ior, affective            reactions,          and somatic              com-                                sonality            disorders,              such          patients             display
plaints;        some          also        had       problems            with                               deeply          engrained,              generally               lifelong           char-
depressive          episodes and/or                   alcohol abuse.                                       acteristic          maladaptive               patterns           of behavior.
 The clinical          features         were       relatively        stable                                     The passive-aggressive                             personality               disor-
over time,         although          some       patients        appeared                                   der has received                     very       little       scientific           atten-
to have         improved            with      outpatient psycho-                                            tion despite            its prevalence                 and the paucity                   of
therapy.                                                                                                   objective            data       presently             available            about          it.
                                                                                                            Very      few clinical               papers           have        appeared              on
                                                                                                           the subject.              One topical                paper         by Whitman
        ASSIVE-AGGRESSIVE                     personality               dis-                                and      associates              appeared               in 1954            that        re-
 I      order     appears        to be a relatively                  com-                                   viewed         the clinical             attributes             of 400 outpa-
 mon condition.             In 1966, 3.1 percent                   of pa-                                   tients     with various                diagnoses,               including             155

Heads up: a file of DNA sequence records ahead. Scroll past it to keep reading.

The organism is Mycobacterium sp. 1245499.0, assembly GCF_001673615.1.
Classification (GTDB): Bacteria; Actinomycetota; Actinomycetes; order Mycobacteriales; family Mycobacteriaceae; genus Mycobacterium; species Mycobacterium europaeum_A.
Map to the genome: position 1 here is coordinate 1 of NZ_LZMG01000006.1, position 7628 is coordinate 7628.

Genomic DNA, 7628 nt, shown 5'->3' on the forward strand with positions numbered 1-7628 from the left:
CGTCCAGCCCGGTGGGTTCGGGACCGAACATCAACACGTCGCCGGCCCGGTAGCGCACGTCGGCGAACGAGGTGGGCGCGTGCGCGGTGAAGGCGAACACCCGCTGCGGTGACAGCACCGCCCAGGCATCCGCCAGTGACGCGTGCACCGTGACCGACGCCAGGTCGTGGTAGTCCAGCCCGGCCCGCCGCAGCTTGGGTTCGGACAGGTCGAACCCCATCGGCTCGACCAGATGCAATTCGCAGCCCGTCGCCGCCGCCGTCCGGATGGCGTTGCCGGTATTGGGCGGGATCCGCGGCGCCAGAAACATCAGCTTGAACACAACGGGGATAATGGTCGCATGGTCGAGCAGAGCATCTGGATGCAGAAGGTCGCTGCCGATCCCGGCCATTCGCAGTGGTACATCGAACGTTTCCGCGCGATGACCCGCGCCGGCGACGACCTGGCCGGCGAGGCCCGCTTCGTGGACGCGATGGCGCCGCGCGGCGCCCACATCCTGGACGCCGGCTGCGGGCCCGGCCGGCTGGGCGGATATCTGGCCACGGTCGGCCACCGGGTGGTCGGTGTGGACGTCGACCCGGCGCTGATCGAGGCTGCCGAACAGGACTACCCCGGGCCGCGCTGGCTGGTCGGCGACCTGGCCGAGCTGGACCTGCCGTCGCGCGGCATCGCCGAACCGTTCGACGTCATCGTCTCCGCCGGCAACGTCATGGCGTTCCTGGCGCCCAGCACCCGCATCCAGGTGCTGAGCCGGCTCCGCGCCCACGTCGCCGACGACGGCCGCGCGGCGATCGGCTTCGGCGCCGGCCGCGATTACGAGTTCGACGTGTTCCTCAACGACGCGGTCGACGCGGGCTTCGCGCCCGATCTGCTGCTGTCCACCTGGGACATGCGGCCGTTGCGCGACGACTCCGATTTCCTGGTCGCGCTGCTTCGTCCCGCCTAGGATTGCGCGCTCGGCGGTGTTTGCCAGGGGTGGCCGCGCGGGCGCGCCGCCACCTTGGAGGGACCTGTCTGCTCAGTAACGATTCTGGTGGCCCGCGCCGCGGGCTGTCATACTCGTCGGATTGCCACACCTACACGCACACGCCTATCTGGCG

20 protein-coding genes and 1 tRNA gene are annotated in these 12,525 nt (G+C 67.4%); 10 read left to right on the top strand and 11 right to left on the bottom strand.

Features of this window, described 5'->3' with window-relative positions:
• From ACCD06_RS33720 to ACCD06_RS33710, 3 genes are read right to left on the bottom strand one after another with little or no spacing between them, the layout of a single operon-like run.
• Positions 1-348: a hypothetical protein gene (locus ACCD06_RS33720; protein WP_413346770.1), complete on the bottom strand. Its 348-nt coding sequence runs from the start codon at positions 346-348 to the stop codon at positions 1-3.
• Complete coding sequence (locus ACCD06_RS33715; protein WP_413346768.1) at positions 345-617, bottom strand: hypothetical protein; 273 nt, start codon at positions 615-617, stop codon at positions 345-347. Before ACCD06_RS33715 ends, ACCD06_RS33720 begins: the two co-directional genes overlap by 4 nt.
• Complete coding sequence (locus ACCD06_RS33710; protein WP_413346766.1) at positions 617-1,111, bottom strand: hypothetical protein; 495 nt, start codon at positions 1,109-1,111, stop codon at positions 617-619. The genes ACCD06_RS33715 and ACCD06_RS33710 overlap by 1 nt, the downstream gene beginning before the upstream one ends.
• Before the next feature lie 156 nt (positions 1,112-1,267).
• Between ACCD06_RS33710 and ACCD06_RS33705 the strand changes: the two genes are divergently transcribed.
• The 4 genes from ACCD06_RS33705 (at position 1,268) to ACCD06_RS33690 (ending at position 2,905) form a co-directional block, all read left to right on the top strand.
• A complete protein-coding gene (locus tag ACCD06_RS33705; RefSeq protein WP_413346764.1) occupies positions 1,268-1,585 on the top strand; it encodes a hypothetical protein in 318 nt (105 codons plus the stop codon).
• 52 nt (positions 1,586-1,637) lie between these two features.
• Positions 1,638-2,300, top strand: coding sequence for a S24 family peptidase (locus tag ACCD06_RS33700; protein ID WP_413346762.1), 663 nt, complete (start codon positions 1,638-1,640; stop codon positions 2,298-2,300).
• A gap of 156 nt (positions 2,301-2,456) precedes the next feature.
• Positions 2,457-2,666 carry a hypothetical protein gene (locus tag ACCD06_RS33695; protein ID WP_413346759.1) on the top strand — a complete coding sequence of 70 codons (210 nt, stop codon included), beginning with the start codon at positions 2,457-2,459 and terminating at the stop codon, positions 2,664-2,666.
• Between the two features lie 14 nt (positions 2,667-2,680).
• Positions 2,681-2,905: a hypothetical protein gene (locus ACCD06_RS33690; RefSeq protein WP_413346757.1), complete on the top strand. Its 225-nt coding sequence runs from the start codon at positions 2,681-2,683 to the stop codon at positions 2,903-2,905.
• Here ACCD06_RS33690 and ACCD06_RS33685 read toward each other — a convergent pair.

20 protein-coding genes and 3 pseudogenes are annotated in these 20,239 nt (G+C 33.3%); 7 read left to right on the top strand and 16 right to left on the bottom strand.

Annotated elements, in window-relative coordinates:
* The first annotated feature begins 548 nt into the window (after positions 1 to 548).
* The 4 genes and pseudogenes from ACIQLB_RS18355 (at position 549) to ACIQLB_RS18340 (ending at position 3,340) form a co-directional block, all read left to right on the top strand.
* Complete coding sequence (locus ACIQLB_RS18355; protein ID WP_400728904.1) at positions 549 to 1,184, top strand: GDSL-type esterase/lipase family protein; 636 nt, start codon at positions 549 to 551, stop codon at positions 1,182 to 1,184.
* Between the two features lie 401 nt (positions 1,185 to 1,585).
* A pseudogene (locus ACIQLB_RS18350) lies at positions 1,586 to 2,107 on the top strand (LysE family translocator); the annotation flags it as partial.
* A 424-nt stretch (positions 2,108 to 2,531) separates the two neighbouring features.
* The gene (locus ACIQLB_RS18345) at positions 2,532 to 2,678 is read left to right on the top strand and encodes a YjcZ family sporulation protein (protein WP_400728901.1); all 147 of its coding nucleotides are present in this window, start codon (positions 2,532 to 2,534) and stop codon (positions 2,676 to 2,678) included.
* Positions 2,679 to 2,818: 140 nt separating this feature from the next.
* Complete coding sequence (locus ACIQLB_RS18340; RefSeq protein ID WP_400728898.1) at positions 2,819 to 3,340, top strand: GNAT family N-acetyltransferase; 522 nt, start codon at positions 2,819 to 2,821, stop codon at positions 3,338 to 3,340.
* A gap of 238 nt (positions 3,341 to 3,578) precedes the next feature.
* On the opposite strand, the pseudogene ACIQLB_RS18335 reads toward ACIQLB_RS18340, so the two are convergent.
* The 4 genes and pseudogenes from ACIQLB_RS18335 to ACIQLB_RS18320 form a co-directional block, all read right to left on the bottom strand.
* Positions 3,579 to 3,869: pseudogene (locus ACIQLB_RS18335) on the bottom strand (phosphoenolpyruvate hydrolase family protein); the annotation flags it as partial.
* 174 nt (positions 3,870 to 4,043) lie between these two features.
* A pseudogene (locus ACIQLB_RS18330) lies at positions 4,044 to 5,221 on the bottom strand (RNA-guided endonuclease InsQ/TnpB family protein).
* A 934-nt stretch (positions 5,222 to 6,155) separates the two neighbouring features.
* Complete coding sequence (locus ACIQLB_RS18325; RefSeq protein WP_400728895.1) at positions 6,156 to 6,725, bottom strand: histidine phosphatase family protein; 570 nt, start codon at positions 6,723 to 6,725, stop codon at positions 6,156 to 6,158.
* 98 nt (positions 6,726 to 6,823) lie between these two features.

tients     in public         mental       hospitals,          one per-                                      with        passive-aggressive                           personalities(19).
cent of patients           in private        facilities,      and nine                                     The authors                concluded             that the latter                 condi-
percent       of outpatients          received         this psychiat-                                       tion was probably                     culturally            determined.                At
ric diagnosis         (7, 8). The term              was first listed                                       times       their       patients           improved              with environ-
in a formal           system        of nosologic            classifica-                                    mental           structuring,              but they             tended           to de-
tion in the 1949 publication                   of the U.S. Joint                                           velop      neurotic            features         under          stress.        In 1965
Armed        Services        Nomenclature                and Method                                        Rabkin           offered         speculations                 about         the con-
of Recording             Psychiatric           Conditions             (18).                                tribution            of parental               attitudes              to passive-
Later     the Diagnostic            and Statistical             Manual                                     aggressive             personality                maldevelopment                       (9).